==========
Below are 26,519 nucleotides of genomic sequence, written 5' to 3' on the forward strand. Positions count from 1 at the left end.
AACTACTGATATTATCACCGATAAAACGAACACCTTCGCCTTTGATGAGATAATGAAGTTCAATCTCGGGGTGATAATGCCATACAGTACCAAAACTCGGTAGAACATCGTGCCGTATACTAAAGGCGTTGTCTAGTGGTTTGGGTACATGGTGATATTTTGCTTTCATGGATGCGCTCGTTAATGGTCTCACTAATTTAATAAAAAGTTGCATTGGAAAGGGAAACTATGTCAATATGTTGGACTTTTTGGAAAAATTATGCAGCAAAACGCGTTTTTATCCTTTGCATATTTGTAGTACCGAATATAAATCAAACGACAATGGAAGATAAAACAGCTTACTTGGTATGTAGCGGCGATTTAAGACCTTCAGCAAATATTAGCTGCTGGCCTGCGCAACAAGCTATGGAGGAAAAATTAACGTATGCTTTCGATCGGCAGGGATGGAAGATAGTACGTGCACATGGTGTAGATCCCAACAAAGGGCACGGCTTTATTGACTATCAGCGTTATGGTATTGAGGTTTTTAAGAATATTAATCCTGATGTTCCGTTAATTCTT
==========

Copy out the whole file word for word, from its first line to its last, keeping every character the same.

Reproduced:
Below are 26,519 nucleotides of genomic sequence, written 5' to 3' on the forward strand. Positions count from 1 at the left end.
AACTACTGATATTATCACCGATAAAACGAACACCTTCGCCTTTGATGAGATAATGAAGTTCAATCTCGGGGTGATAATGCCATACAGTACCAAAACTCGGTAGAACATCGTGCCGTATACTAAAGGCGTTGTCTAGTGGTTTGGGTACATGGTGATATTTTGCTTTCATGGATGCGCTCGTTAATGGTCTCACTAATTTAATAAAAAGTTGCATTGGAAAGGGAAACTATGTCAATATGTTGGACTTTTTGGAAAAATTATGCAGCAAAACGCGTTTTTATCCTTTGCATATTTGTAGTACCGAATATAAATCAAACGACAATGGAAGATAAAACAGCTTACTTGGTATGTAGCGGCGATTTAAGACCTTCAGCAAATATTAGCTGCTGGCCTGCGCAACAAGCTATGGAGGAAAAATTAACGTATGCTTTCGATCGGCAGGGATGGAAGATAGTACGTGCACATGGTGTAGATCCCAACAAAGGGCACGGCTTTATTGACTATCAGCGTTATGGTATTGAGGTTTTTAAGAATATTAATCCTGATGTTCCGTTAATTCTT